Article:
I peered through the door, then pulled back to stare around the tree. Yep, the scenery was different around and behind the tree than it was through the tree. There were several puzzling things about this. First, the basic question – why was there a door in the tree to begin with? Secondly – where would I be if I stepped through that door? The view through the door was very attractive. Green, lush, and filled with sunlight. Extremely inviting indeed. I didn’t remember ever running across this patch of woods before and I’d been roaming this neighborhood for a couple months now.Continue reading “Through the Tree”
But Not Broken is now available in ebook and paperback! An Angel’s Love Nicki Kenyon Awareness Ray Krawczyk Memories of the Abyss Cedar Sanderson Sometimes You Get What You Need Richard…
Source: It’s going to be soon
Out now! Go read Cedar’s post and remember, there is always hope, even in the darkest abyss.
“Apologize to the judge, or else!” a woman’s voice yelled, echoing off the linoleum floors and metal lockers lining the hallway.
“Or what? He’s gonna put me in jail? You’re gonna ground me?” a locker slammed shut, and the snarky tone came rolling back as somebody ran up the stairs to the second- floor classrooms.Continue reading “MOTE Prompt: Kids”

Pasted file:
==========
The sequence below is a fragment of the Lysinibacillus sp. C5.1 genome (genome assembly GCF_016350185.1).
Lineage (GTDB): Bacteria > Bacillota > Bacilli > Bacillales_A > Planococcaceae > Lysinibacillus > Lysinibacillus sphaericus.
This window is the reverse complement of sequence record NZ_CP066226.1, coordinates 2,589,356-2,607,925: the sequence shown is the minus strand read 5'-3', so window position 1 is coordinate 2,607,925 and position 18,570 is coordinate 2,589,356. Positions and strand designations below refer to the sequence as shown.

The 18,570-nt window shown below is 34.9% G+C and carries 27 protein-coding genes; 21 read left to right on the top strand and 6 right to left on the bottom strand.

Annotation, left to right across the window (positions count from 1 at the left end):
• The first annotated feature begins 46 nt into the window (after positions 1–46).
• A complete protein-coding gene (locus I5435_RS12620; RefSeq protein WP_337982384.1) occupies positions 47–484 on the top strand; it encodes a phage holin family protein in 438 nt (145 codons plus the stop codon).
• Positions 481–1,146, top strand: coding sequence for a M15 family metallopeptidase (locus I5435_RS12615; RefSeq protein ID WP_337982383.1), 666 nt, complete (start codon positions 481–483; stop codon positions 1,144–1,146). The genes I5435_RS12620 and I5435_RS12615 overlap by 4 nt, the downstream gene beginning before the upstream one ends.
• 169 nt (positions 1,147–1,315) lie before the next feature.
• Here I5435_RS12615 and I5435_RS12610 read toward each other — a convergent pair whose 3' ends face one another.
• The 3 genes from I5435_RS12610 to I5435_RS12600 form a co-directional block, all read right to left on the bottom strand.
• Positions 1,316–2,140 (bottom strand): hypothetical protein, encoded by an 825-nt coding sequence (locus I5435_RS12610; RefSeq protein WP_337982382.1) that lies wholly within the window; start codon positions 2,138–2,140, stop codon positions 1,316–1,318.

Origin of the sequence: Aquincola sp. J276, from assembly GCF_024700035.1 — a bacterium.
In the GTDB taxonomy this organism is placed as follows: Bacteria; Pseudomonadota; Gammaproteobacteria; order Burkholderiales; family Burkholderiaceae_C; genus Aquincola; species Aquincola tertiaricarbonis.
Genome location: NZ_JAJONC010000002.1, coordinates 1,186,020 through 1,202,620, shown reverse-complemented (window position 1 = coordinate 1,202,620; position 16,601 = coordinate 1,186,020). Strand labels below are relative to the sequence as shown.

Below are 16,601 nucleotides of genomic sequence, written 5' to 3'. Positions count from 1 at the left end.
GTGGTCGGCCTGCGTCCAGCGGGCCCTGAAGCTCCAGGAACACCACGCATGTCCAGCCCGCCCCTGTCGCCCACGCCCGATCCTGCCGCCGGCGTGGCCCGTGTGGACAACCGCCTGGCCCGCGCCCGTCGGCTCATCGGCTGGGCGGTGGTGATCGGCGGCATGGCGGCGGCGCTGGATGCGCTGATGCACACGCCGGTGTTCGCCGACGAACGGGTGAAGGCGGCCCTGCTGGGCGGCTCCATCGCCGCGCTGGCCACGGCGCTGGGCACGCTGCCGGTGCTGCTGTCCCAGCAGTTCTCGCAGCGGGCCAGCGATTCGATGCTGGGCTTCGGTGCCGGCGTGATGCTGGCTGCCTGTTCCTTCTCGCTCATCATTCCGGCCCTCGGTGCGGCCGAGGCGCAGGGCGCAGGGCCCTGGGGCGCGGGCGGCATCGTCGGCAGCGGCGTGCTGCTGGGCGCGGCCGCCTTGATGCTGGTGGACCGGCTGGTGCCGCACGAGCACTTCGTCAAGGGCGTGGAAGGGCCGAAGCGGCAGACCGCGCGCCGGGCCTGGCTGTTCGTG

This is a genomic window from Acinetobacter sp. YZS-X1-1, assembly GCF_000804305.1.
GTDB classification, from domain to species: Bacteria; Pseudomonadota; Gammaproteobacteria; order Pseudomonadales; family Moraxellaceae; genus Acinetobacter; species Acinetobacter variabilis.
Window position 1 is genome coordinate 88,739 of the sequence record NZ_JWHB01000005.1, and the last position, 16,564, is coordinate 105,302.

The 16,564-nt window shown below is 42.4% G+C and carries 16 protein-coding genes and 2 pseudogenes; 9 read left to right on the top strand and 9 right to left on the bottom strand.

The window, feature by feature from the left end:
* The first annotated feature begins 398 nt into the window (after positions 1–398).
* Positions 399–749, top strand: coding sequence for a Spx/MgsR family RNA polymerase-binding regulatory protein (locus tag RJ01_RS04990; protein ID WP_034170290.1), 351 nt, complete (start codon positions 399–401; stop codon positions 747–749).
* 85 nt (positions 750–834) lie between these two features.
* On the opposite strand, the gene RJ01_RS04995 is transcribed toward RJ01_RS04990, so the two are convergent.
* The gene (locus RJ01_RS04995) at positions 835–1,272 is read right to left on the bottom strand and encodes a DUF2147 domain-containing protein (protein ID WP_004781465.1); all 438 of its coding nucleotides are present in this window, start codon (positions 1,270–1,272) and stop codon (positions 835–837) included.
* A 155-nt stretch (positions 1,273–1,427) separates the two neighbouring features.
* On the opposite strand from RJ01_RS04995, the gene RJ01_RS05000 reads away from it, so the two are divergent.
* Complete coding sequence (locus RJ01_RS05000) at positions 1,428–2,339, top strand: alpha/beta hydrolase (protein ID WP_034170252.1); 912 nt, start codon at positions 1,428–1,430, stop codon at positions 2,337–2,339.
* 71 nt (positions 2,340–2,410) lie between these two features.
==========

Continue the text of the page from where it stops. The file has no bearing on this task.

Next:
A post from seven years ago floated up in my FB memories this morning. It was a rant from a former student about the loss of discourse and discussion in the classroom. At the time, this student was in a grad class and had raised a differing point of view only to be greeted with gasps of astonishment. I had copied the rant and posted it as Reason #47 for why I teach. In reality, rants like this, demonstrating the critical thinking skills of my students, remain Reason #1 for why I taught. Yes, I’ve left that world, and the inability to have constructive discussions and arguments in the classroom is my primary reason for leaving.Continue reading “Academic Failure and the Loss of Discourse”
Looming silently over the landscape for thousands of years, the standing stones had puzzled scholars and archaeologists, both amateur and professional, for as long as anyone in Plainstone could remember. It was clear the town had been named for the stones, but how they got there, who put them there, and what they meant was a puzzle. The circle stood about five miles outside of town and was a popular spot among local teenagers to get away from their parents. As was common among teenagers, it never occurred to them that their parents had done the same thing.Continue reading “MOTE Prompt: Rings of Stone”